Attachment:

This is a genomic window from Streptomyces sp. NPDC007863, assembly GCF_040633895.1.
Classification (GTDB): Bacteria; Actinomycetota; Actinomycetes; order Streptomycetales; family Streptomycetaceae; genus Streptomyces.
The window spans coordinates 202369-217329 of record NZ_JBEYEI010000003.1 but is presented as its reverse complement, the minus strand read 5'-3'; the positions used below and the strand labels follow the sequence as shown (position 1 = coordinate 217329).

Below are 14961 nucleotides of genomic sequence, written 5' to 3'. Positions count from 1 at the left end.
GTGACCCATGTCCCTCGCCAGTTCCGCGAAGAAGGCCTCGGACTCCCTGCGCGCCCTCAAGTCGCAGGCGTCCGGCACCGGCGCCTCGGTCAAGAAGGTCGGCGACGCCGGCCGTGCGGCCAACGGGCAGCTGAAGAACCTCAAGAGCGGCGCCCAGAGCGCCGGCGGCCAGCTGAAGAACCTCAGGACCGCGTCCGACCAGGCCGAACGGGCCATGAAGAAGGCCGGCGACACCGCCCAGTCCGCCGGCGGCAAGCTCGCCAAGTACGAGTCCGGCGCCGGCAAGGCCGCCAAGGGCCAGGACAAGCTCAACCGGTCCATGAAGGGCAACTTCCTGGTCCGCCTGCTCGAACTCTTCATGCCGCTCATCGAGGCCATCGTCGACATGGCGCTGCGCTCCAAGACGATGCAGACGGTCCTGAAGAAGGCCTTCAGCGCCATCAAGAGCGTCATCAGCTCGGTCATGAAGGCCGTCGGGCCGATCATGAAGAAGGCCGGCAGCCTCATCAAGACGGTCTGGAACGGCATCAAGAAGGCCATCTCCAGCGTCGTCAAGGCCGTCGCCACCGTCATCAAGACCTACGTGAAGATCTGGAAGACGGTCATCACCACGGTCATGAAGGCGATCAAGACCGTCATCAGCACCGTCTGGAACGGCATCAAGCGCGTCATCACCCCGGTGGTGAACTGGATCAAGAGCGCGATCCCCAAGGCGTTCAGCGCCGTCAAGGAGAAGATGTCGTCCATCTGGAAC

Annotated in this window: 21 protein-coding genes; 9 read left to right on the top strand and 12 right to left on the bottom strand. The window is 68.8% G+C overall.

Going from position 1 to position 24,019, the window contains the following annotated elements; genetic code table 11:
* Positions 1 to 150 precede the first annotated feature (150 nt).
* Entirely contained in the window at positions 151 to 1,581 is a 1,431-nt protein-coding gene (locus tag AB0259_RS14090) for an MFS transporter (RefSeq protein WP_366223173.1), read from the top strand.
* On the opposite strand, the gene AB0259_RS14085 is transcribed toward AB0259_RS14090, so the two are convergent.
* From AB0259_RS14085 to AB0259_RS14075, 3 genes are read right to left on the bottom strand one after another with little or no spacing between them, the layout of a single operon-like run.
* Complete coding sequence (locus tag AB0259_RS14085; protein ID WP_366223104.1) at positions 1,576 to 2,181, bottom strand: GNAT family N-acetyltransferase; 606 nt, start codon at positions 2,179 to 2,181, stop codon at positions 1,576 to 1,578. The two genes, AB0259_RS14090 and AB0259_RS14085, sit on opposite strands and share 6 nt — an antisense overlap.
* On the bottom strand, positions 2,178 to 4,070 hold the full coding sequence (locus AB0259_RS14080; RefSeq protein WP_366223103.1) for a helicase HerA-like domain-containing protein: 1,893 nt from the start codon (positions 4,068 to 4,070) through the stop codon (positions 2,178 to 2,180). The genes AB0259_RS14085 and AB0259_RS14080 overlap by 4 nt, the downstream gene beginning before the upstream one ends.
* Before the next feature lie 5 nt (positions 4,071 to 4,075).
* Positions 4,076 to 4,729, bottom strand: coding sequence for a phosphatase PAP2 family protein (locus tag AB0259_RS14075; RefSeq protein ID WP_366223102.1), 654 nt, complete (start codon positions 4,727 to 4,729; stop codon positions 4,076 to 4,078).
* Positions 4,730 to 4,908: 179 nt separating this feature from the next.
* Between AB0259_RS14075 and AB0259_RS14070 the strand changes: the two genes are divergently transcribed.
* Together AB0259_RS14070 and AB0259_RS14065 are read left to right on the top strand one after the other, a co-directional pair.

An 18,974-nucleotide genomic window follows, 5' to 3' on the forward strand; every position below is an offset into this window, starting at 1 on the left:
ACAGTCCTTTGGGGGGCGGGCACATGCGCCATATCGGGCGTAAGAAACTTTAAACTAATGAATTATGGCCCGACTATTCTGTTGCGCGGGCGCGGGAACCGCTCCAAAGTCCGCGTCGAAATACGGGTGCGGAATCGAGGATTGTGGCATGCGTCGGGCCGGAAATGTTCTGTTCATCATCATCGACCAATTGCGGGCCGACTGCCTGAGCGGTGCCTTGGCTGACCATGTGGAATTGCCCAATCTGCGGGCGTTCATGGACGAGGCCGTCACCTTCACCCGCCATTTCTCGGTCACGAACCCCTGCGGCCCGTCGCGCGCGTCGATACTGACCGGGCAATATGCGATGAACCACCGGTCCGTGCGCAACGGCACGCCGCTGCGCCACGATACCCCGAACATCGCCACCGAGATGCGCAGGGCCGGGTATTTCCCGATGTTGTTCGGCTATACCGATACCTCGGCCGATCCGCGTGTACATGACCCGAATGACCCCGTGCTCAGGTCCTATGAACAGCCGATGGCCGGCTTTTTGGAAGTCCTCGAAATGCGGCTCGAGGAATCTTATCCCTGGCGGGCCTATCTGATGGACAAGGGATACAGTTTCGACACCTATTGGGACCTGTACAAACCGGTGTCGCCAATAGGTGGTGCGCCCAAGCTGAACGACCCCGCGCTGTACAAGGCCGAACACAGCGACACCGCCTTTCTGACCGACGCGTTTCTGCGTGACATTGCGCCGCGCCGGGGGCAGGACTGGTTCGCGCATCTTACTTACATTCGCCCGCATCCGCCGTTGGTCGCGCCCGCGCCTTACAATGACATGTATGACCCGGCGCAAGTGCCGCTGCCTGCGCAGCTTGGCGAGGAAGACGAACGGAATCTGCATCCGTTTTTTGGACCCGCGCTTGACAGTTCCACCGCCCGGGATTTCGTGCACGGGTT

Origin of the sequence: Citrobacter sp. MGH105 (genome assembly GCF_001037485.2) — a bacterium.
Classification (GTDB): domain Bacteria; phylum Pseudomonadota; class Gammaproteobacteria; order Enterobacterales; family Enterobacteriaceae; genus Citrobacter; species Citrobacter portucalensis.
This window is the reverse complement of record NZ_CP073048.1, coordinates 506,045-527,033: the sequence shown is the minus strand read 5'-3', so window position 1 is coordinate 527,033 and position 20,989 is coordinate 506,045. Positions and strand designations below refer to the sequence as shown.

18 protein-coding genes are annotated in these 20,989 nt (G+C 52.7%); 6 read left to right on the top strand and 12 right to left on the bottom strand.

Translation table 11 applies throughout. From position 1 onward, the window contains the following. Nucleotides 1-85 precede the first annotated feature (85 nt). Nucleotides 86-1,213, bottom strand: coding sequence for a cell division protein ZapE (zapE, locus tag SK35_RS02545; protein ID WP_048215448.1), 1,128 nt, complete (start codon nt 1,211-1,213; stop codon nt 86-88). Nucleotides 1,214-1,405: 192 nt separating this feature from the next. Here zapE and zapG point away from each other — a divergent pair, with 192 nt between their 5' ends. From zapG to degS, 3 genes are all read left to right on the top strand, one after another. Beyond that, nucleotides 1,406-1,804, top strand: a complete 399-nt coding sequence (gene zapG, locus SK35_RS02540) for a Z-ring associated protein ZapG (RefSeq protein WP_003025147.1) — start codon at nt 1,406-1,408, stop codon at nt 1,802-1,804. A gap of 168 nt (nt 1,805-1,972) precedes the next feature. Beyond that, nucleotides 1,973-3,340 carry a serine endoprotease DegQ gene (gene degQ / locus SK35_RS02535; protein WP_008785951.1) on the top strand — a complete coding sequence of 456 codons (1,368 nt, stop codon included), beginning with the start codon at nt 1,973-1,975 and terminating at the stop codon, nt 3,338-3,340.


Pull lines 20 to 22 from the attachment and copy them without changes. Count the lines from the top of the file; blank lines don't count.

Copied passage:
ACAGTCCTTTGGGGGGCGGGCACATGCGCCATATCGGGCGTAAGAAACTTTAAACTAATGAATTATGGCCCGACTATTCTGTTGCGCGGGCGCGGGAACCGCTCCAAAGTCCGCGTCGAAATACGGGTGCGGAATCGAGGATTGTGGCATGCGTCGGGCCGGAAATGTTCTGTTCATCATCATCGACCAATTGCGGGCCGACTGCCTGAGCGGTGCCTTGGCTGACCATGTGGAATTGCCCAATCTGCGGGCGTTCATGGACGAGGCCGTCACCTTCACCCGCCATTTCTCGGTCACGAACCCCTGCGGCCCGTCGCGCGCGTCGATACTGACCGGGCAATATGCGATGAACCACCGGTCCGTGCGCAACGGCACGCCGCTGCGCCACGATACCCCGAACATCGCCACCGAGATGCGCAGGGCCGGGTATTTCCCGATGTTGTTCGGCTATACCGATACCTCGGCCGATCCGCGTGTACATGACCCGAATGACCCCGTGCTCAGGTCCTATGAACAGCCGATGGCCGGCTTTTTGGAAGTCCTCGAAATGCGGCTCGAGGAATCTTATCCCTGGCGGGCCTATCTGATGGACAAGGGATACAGTTTCGACACCTATTGGGACCTGTACAAACCGGTGTCGCCAATAGGTGGTGCGCCCAAGCTGAACGACCCCGCGCTGTACAAGGCCGAACACAGCGACACCGCCTTTCTGACCGACGCGTTTCTGCGTGACATTGCGCCGCGCCGGGGGCAGGACTGGTTCGCGCATCTTACTTACATTCGCCCGCATCCGCCGTTGGTCGCGCCCGCGCCTTACAATGACATGTATGACCCGGCGCAAGTGCCGCTGCCTGCGCAGCTTGGCGAGGAAGACGAACGGAATCTGCATCCGTTTTTTGGACCCGCGCTTGACAGTTCCACCGCCCGGGATTTCGTGCACGGGTT

Origin of the sequence: Citrobacter sp. MGH105 (genome assembly GCF_001037485.2) — a bacterium.
Classification (GTDB): domain Bacteria; phylum Pseudomonadota; class Gammaproteobacteria; order Enterobacterales; family Enterobacteriaceae; genus Citrobacter; species Citrobacter portucalensis.